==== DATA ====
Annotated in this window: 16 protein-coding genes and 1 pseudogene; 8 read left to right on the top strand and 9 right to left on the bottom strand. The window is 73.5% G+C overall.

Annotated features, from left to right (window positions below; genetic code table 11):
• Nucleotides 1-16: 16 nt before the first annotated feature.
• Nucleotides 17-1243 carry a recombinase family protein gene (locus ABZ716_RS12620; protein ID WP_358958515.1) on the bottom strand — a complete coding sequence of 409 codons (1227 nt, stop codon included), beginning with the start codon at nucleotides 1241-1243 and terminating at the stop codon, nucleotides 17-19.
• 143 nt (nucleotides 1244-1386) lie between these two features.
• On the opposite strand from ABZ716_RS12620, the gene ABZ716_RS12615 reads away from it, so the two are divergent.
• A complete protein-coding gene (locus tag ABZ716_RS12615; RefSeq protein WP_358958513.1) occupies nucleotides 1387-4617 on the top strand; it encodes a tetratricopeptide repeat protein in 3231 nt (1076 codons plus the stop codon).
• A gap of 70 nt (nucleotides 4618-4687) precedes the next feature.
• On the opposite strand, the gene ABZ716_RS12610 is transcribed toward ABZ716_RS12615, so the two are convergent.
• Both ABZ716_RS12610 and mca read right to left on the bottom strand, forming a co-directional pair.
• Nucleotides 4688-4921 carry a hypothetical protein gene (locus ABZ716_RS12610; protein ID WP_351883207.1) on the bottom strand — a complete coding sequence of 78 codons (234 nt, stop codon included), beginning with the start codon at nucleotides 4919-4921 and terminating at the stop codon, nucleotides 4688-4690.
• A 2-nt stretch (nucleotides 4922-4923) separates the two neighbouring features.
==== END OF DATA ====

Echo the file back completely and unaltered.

Annotated in this window: 16 protein-coding genes and 1 pseudogene; 8 read left to right on the top strand and 9 right to left on the bottom strand. The window is 73.5% G+C overall.

Annotated features, from left to right (window positions below; genetic code table 11):
• Nucleotides 1-16: 16 nt before the first annotated feature.
• Nucleotides 17-1243 carry a recombinase family protein gene (locus ABZ716_RS12620; protein ID WP_358958515.1) on the bottom strand — a complete coding sequence of 409 codons (1227 nt, stop codon included), beginning with the start codon at nucleotides 1241-1243 and terminating at the stop codon, nucleotides 17-19.
• 143 nt (nucleotides 1244-1386) lie between these two features.
• On the opposite strand from ABZ716_RS12620, the gene ABZ716_RS12615 reads away from it, so the two are divergent.
• A complete protein-coding gene (locus tag ABZ716_RS12615; RefSeq protein WP_358958513.1) occupies nucleotides 1387-4617 on the top strand; it encodes a tetratricopeptide repeat protein in 3231 nt (1076 codons plus the stop codon).
• A gap of 70 nt (nucleotides 4618-4687) precedes the next feature.
• On the opposite strand, the gene ABZ716_RS12610 is transcribed toward ABZ716_RS12615, so the two are convergent.
• Both ABZ716_RS12610 and mca read right to left on the bottom strand, forming a co-directional pair.
• Nucleotides 4688-4921 carry a hypothetical protein gene (locus ABZ716_RS12610; protein ID WP_351883207.1) on the bottom strand — a complete coding sequence of 78 codons (234 nt, stop codon included), beginning with the start codon at nucleotides 4919-4921 and terminating at the stop codon, nucleotides 4688-4690.
• A 2-nt stretch (nucleotides 4922-4923) separates the two neighbouring features.